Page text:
Gin for Beginners
We here at Gin Festival HQ firmly believe that there’s a gin out there for everyone, no matter how much they profess to hate the stuff. For some people it’s the old stereotype of a pub G&T, the limp slice of lemon, the sweet tonic and the blandness of the gin, for others, it’s the bitter taste of the quinine that ruins it and finally, there are those who plain don’t like the stuff (or so they think). So I’ve put together a little guide, a Gins for Beginners to help get rid of some of these misconceptions about contemporary gin!
First of all, a good G&T will be served in a glass topped high with ice, a decent measure of gin complemented with a garnish that really brings out the complex flavours of the spirit all topped off with a premium tonic water, such as those made by our friends over at Fever-Tree. If tonic’s really not your thing, why not try mixing your gin with ginger beer or bitter lemon or a flavoured tonic? Not all gin’s work amazingly with these, with some flavours being lost but many taste even better with something a little different.
Before hitting the hard stuff, it’s a great idea to have a taster of a few easy drinking gins, a bit like the stabilisers on your first bike; have a gander through these and decide which ones sound like they’re best for you.
Brockmans Gin is a great one to try if you’re a not a fan of either tonic or traditional tasting gins; it has a soft, warming taste that comes in part from the addition of blackberries and blueberries to its base botanicals. A smooth and fruity gin that works incredibly with ginger beer (and tastes even better if you pop some blueberries and pink grapefruit peel in).
For something that’s a little sweeter and lighter than a standard London Dry, go for Portobello Road Gin No. 171; it has a nice amount of juniper flavour complemented by lavender, parma violets and citrus. Starting off from a still housed in the back of a bar, it’s a gentle and modern twist on a British classic.
Martin Millers London Dry Gin can’t help but make a wonderful introduction to the world of gin- delightfully complex, both sweet and dry with strong orange and juniper flavours; there is a softness to the mouthfeel of the gin that comes from the use of Icelandic water.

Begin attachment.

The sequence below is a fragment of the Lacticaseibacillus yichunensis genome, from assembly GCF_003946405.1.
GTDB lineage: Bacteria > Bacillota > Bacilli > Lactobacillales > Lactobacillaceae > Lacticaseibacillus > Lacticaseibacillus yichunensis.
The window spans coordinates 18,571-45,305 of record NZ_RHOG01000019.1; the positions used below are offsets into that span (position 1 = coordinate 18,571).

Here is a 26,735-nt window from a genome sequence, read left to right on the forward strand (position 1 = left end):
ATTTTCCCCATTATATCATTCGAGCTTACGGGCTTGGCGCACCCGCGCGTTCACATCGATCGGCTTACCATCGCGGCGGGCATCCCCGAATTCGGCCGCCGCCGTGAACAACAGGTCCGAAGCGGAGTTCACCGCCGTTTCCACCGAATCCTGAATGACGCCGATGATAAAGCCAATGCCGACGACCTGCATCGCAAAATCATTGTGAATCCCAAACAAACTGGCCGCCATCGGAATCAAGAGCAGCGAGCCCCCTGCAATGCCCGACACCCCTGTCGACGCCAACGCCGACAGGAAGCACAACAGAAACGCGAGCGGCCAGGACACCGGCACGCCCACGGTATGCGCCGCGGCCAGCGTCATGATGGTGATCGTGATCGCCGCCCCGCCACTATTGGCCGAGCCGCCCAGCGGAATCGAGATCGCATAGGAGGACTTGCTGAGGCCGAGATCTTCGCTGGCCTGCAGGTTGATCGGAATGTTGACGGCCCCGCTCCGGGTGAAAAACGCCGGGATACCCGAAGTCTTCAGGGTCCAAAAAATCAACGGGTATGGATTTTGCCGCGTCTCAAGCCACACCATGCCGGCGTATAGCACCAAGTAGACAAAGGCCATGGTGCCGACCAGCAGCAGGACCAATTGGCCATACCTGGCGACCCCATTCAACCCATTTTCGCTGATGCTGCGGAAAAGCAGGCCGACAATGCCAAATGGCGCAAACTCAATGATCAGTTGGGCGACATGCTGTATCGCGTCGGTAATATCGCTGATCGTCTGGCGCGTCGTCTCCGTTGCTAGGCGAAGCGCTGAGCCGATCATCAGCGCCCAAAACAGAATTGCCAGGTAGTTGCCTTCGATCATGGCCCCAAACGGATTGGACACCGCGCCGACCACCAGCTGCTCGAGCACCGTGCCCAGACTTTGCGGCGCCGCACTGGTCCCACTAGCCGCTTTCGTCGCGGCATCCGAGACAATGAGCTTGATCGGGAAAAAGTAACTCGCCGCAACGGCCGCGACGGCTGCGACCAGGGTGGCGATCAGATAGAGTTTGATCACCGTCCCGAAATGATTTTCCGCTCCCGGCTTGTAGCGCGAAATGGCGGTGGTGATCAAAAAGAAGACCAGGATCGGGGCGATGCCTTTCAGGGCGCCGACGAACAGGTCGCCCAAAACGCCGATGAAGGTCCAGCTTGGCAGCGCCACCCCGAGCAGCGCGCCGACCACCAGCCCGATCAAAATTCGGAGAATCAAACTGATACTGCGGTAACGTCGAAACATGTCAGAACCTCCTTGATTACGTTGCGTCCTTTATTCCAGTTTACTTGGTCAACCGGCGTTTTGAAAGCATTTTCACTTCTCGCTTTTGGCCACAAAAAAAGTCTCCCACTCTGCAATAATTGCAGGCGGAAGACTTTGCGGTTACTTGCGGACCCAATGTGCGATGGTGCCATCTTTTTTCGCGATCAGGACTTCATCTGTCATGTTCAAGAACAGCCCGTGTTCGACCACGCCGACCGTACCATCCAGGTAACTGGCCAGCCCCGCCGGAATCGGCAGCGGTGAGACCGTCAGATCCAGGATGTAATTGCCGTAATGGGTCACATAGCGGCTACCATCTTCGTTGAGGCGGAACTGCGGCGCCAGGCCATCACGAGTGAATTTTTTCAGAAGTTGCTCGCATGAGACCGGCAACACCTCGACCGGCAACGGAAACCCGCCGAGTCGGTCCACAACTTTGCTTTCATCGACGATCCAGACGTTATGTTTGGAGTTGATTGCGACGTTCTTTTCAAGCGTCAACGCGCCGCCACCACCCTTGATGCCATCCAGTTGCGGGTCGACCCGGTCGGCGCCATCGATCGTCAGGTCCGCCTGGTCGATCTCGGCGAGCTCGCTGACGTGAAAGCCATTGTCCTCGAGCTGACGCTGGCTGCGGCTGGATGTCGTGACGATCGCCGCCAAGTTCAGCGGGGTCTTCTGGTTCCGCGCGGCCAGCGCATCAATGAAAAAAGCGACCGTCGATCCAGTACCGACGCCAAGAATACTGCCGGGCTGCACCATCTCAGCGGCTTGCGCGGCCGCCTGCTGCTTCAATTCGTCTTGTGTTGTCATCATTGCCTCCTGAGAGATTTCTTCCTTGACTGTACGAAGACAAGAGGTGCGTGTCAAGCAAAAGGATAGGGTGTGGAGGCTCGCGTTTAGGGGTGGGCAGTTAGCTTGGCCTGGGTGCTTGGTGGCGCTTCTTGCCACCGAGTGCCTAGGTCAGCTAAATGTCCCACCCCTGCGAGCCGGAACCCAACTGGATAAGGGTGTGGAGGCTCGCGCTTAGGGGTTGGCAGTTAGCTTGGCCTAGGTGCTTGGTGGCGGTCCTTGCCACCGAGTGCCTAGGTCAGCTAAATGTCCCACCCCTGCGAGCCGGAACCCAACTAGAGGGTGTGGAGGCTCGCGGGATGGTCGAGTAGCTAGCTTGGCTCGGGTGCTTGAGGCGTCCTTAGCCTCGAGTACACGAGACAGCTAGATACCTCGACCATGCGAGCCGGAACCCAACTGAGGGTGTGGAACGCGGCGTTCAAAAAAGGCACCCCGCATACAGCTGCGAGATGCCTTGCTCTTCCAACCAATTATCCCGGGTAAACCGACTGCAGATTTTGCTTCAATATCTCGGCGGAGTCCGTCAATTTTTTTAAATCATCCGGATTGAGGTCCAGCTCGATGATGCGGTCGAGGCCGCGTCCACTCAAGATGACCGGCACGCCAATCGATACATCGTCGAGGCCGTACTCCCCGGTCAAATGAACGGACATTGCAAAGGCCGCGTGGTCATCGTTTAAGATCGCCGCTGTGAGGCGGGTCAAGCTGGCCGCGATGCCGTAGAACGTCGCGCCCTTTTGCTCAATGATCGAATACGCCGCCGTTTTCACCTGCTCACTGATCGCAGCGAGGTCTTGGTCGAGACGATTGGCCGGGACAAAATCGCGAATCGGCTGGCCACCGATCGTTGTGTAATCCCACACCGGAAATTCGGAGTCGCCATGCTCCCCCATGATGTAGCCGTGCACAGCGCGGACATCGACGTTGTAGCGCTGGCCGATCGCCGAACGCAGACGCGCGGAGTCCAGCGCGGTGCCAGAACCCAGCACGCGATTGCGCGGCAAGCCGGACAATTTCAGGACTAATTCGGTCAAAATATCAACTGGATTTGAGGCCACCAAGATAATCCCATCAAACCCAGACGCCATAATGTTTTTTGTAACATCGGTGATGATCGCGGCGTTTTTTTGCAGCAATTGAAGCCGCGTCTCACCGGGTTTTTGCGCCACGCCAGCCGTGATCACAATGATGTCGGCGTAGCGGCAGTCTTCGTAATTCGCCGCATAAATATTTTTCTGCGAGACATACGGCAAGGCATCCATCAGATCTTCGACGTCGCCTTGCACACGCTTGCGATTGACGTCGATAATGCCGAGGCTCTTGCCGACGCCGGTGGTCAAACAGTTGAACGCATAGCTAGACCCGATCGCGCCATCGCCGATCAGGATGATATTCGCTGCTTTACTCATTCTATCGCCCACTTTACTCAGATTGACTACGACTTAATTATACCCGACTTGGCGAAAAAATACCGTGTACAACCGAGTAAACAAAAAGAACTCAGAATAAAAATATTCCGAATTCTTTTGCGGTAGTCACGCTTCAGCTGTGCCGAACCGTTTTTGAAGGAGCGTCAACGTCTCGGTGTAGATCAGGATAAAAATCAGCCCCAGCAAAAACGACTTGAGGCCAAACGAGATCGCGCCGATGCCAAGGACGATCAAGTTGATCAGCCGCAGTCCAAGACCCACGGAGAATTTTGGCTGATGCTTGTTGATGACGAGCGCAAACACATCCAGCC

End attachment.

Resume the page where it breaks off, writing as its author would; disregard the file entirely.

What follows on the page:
If the dryness of gin is off-putting, try Pink Pepper Gin. When newly bottled (or when diluted) its fresh and spicy flavour notes will set your tastebuds alight and as the gin ages, it becomes sweeter, mellow and delightfully warming with patisserie-esque vanilla and honey. Garnish Pink Pepper with lavender for the perfect mix!
‘An agreeably British gin’, Pinkster Gin has a small number of botanicals which allow for their flavours to come through clearly allowing you to taste a lovely gin without being overwhelmed. Dry and light, it has a clear juniper flavour, touched by raspberries (which are rather unusually added when the gin is first distilled). Play up on it’s fruitiness by adding mint and raspberries to your serve.
A modern and vibrant spirit, The Lakes Gin works particularly for an adventurous beginner; it has a big, clear citrus taste, with subtle floral undertones. It’s not the most traditional of flavours but is especially good neat or with a light tonic at a ratio of 1:1.
For a gin-newbie looking for something flavoursome and complex, Silent Pool is a great choice! Fresh notes of citrus and kaffir lime are grounded with the subtle sweetness of honey and layers of camomile and lavender.
I know I’m pretty much preaching to the converted here so spread the word; share this with your non-gin loving friends and get them to come with you to the next festival!
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